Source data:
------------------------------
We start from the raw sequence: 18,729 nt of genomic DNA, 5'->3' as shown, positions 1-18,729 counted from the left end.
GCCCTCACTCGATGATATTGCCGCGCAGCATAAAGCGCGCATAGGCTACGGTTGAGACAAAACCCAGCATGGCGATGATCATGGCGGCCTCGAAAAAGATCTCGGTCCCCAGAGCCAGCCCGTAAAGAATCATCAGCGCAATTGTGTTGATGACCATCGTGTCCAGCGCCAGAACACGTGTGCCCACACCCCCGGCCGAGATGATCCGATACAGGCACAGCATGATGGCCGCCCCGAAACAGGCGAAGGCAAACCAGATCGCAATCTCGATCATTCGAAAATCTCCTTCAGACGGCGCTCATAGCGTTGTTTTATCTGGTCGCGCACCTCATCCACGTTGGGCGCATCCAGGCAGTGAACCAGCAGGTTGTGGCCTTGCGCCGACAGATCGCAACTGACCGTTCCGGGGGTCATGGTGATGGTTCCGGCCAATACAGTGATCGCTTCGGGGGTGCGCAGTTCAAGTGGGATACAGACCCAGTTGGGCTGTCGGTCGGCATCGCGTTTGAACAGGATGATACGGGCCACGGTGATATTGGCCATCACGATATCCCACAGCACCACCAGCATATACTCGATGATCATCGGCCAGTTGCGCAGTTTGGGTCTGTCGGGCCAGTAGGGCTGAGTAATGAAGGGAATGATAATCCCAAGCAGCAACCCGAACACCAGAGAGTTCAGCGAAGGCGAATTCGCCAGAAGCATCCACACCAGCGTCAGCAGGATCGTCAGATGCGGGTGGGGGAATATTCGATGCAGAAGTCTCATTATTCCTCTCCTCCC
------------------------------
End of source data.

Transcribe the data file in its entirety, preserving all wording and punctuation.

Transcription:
We start from the raw sequence: 18,729 nt of genomic DNA, 5'->3' as shown, positions 1-18,729 counted from the left end.
GCCCTCACTCGATGATATTGCCGCGCAGCATAAAGCGCGCATAGGCTACGGTTGAGACAAAACCCAGCATGGCGATGATCATGGCGGCCTCGAAAAAGATCTCGGTCCCCAGAGCCAGCCCGTAAAGAATCATCAGCGCAATTGTGTTGATGACCATCGTGTCCAGCGCCAGAACACGTGTGCCCACACCCCCGGCCGAGATGATCCGATACAGGCACAGCATGATGGCCGCCCCGAAACAGGCGAAGGCAAACCAGATCGCAATCTCGATCATTCGAAAATCTCCTTCAGACGGCGCTCATAGCGTTGTTTTATCTGGTCGCGCACCTCATCCACGTTGGGCGCATCCAGGCAGTGAACCAGCAGGTTGTGGCCTTGCGCCGACAGATCGCAACTGACCGTTCCGGGGGTCATGGTGATGGTTCCGGCCAATACAGTGATCGCTTCGGGGGTGCGCAGTTCAAGTGGGATACAGACCCAGTTGGGCTGTCGGTCGGCATCGCGTTTGAACAGGATGATACGGGCCACGGTGATATTGGCCATCACGATATCCCACAGCACCACCAGCATATACTCGATGATCATCGGCCAGTTGCGCAGTTTGGGTCTGTCGGGCCAGTAGGGCTGAGTAATGAAGGGAATGATAATCCCAAGCAGCAACCCGAACACCAGAGAGTTCAGCGAAGGCGAATTCGCCAGAAGCATCCACACCAGCGTCAGCAGGATCGTCAGATGCGGGTGGGGGAATATTCGATGCAGAAGTCTCATTATTCCTCTCCTCCC